Sometimes a story comes along that is so powerful and impactful that all we can do is shake our heads in wonder at the feat. Today that story is about Jenny Bowen and her non-profit organization, Half the Sky Foundation.
Fifteen years ago Jenny saw a news photo of a starving Chinese girl and decided, with her husband, to adopt a baby from China. The adoption process revealed conditions in Chinese orphanages that appalled her – rampant neglect, and the resulting effects of children with severe developmental delay. The 20-month-old girl Jenny adopted, Maya, was extremely withdrawn and could neither walk nor talk. But after one year in her new home Maya was happy, healthy and quickly catching up to her peers developmentally.
The experience prompted Jenny to found Half The sky with the intent of transforming the way China cares for all its orphaned children. That’s right: One woman in Berkeley, Calif., set out to change age-old practices in the entire Chinese government. Using theater skills from her career as a screenwriter and filmmaker, she persuaded China’s government to allow a limited pilot program. If the results were good, she was told, China might consider expanding the effort.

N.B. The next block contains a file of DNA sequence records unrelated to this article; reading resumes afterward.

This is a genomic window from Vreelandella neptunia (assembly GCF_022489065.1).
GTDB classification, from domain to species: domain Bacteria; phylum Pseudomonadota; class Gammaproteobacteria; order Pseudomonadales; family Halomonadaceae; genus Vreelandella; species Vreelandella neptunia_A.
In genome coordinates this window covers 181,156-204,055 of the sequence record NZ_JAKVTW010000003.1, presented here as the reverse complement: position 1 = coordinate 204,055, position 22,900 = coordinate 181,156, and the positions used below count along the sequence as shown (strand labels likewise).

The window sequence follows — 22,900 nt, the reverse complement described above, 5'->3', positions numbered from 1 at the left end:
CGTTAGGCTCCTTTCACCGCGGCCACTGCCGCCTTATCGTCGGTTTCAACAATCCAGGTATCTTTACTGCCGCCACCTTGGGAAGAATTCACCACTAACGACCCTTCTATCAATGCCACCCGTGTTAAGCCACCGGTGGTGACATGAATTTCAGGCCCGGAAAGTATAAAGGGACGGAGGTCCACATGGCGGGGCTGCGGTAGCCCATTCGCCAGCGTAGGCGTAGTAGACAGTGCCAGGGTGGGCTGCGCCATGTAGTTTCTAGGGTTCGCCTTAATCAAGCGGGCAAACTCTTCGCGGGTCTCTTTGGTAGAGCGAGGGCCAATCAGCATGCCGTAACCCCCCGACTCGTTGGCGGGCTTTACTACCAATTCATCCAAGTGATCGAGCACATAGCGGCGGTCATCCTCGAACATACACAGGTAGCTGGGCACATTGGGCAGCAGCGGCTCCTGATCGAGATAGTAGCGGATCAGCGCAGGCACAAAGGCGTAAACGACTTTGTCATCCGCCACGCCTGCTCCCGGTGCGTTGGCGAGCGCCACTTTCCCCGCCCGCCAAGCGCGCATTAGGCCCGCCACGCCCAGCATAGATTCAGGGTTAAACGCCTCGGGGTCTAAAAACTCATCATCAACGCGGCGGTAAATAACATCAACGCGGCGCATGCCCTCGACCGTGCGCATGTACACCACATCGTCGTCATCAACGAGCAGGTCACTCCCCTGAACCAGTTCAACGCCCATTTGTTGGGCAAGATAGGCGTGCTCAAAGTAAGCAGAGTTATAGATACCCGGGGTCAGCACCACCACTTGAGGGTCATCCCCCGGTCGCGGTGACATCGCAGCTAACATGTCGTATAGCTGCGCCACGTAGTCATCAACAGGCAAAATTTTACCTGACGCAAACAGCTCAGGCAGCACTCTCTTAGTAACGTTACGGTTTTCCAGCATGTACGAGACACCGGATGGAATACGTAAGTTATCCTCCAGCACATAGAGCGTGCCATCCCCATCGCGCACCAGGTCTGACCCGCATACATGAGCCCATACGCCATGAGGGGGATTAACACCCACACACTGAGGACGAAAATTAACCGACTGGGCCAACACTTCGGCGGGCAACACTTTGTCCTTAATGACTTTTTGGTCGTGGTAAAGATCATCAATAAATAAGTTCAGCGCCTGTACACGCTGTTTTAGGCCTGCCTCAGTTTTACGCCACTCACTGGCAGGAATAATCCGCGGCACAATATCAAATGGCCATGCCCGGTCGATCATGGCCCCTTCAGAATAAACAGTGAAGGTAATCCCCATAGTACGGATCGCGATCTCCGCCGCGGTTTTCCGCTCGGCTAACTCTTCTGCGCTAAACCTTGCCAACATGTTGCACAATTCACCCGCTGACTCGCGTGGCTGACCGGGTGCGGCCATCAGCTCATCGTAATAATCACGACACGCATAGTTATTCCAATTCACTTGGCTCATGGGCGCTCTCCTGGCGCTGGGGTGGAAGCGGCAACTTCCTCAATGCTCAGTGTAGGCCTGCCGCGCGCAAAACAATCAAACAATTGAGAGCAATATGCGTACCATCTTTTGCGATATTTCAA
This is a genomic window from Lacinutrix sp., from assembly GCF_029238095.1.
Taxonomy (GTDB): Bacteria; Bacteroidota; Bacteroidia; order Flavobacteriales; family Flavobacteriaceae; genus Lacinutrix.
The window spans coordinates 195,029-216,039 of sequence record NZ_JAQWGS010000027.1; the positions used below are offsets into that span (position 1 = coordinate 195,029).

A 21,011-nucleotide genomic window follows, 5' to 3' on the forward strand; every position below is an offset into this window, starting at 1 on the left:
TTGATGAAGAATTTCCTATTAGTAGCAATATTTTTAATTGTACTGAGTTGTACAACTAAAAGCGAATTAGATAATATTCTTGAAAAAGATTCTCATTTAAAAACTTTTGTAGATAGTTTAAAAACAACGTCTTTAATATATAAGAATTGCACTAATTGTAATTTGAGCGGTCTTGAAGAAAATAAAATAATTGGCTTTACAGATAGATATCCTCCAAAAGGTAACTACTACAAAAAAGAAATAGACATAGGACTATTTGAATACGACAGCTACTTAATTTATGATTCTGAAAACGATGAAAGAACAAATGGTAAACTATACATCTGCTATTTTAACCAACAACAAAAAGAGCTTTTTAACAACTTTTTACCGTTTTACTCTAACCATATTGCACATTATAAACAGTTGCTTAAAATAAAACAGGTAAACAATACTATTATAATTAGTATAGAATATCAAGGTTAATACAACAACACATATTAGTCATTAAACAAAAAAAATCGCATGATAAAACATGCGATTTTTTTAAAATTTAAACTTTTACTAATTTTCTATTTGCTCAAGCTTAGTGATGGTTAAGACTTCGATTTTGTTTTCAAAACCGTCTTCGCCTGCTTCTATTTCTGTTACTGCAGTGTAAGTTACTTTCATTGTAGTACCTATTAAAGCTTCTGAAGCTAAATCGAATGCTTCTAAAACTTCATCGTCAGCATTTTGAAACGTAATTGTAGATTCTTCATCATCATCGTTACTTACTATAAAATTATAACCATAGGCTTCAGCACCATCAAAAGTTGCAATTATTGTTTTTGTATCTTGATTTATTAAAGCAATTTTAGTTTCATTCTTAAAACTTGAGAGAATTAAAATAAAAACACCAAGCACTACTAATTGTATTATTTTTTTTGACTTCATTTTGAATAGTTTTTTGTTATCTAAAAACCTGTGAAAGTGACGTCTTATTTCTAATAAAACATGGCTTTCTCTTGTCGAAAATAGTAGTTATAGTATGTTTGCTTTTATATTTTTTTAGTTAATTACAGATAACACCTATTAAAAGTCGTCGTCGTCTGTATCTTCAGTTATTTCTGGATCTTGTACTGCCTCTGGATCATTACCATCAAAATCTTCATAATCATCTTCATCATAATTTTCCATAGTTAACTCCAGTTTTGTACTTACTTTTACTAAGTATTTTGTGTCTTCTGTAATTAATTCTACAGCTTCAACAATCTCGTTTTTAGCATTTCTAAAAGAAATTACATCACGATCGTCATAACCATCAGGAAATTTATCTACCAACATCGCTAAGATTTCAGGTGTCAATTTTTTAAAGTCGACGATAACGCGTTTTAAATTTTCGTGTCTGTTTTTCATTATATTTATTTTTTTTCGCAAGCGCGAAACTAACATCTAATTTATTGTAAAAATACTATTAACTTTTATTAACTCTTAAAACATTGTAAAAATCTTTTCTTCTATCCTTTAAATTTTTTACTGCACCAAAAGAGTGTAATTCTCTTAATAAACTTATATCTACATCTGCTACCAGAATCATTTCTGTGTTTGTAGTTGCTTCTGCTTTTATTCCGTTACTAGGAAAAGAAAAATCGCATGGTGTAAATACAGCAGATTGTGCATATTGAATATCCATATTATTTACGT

Turns out the results were beyond good. The officials were blown away at how well orphans responded to loving, nurturing care. Today Half The Sky, with 1,800 staff members in 51 Chinese cities, is training every child welfare worker in China and building the official government Web site for the child welfare system. “There’s a light on in China and they [will] never go back into darkness again,” Bowen says.
Learn more about Jenny Bowen’s story in a Today Show “You’re Life Calling” feature with Jane Pauley on February 14 between 8:30 and 9 a.m. ET. Following the Today Show at 10 a.m. ET, Jane Pauley will be talking with Jenny on her call-in radio show, Ask Jane. you can join the conversation at 1-855-444-JANE (5263).
For her phenomenal work and impact, Jenny Bowen is a winner of the 2011 Purpose Prize, awarded annually by Civic Ventures to five people over 60 who are working to change the world for the better. Know someone 60+ who is changing the world for the better? Nominate him or her for the 2012 Purpose Prize.
Half The Sky is one of only 16 nationally recognized foreign NGOs in China – and the first ever to form a partnership with the Ministry of Civil Affairs, which oversees the country’s orphanage system. The organization runs programs addressing all stages of childhood and recently launched its China Care Program, which offers free medical services, including surgery for disabled orphans.
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